Sunday, March 9, 2008
Social Design Strategies
Hey it's Jon here at the Conference Center, above is what I am seeing RIGHT NOW! in room 18ABCD, listening to a panel called Social Design Strategies. The panelists are talking about "leverage reciprocity" in a social networking site....
DEF: Leverage Reciprocity - when making a web page, users will put more into the site when you give them kind of initial positive comment or help. LinkedIn uses a great example of this on their site called Recommendations. When someone gives someone else a professional recommendation, then they will get positive comments made about them. This kind of reminds me of ebay feedback...when someone gives you a positive review, you usually give them the same.
Ok, next topic. Daniel Burka (Digg.com & Pownce.com) is now explaining the balance between privacy and community. He's talking about his Facebook experiences and how it walks the line between Public and Private content. He says the closer you get to that line, you have to be a lot more careful - private messages can easily become public and vice versa. He's saying that Digg has a feature similar to the Facebook wall called the "Shout." This allows people to know for sure that their information is public, while most other messages are private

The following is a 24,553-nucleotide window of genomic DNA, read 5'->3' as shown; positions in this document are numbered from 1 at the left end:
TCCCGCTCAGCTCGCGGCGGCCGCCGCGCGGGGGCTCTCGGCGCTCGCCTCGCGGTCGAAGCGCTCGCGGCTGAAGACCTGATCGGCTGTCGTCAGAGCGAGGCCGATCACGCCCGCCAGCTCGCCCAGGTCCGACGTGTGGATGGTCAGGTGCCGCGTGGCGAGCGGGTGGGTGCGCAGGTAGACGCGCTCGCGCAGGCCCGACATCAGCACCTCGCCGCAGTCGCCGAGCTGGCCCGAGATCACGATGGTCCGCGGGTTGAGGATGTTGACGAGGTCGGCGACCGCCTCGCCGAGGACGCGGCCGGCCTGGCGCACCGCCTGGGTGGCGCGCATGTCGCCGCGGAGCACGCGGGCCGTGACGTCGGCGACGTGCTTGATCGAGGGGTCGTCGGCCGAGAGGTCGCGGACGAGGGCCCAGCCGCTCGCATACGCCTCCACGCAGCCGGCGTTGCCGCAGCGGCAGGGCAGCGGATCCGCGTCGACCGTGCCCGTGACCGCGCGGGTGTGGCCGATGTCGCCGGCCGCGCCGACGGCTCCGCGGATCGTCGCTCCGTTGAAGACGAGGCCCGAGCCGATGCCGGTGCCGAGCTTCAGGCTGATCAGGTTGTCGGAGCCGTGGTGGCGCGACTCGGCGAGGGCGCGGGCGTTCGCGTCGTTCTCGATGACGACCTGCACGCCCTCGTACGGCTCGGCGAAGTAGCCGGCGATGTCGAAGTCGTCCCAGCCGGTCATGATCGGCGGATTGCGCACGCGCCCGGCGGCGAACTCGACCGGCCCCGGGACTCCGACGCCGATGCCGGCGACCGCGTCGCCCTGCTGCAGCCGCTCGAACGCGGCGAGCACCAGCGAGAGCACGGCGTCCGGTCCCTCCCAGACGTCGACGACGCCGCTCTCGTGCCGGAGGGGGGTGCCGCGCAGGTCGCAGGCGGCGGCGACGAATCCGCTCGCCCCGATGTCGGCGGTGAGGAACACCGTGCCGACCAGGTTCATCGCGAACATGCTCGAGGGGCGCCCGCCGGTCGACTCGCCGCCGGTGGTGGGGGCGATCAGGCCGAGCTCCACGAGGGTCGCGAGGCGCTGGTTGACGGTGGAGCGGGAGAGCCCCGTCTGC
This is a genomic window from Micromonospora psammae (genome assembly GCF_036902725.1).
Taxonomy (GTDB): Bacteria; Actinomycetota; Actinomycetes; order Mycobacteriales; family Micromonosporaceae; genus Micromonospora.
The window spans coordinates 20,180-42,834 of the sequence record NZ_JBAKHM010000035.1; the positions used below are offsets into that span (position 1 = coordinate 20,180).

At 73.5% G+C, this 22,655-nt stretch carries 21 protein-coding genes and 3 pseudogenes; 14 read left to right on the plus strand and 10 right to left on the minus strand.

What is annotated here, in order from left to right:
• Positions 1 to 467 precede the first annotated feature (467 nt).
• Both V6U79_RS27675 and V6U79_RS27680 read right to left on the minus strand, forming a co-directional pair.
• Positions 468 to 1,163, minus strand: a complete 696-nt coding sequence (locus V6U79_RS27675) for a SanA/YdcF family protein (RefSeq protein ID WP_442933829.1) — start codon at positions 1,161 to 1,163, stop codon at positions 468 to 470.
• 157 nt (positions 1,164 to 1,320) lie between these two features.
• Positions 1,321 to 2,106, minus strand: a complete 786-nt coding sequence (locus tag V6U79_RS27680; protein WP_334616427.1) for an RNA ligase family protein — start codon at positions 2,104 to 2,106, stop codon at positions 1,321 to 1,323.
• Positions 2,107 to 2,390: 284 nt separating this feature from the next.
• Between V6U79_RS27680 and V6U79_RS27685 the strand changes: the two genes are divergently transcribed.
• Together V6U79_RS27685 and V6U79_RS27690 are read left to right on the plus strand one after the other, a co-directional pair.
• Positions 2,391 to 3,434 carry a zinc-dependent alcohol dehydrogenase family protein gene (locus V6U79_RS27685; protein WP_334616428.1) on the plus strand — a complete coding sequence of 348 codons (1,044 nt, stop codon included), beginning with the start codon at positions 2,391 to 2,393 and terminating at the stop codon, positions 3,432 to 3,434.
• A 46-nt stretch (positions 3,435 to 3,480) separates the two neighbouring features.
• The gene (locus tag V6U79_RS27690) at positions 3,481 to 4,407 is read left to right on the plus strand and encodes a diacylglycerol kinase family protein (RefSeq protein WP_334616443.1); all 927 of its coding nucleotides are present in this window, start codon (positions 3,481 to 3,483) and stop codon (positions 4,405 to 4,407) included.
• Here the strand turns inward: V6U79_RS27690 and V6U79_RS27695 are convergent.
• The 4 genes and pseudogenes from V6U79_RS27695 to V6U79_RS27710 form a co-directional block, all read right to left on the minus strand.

Daniel is now discussing tracking site activity. Digg.com does it pretty easily because you can follow someone's "digs" - that's a main tenet of the site. When you are creating a site, however, where this isn't a main feature, and it's just one of many, it becomes a bigger issue. People sometimes don't realize they can be tracked easily and you end up walking that public/private line and can be dangerous.
He recommends that if you start a site, it's easier to add features as you see the need instead of utilizing mounds of features. However, don't get in the habit of adding more and more features (like Facebook - he says it's reached this threshold). He also mentioned that it's good to give users control but not to use it as a crutch.
A question from the audience:
Is there a legitimate way to monetize social networks without advertising. MONETIZATION!
ANSWER: It needs to be indirect...allowing the passionate ones to get full recognition like how Facebook is using Beacon (what is that? I'll have to look that one up)
Ok, they're getting kicked off the stage...time to go to the next seminar!! TTYL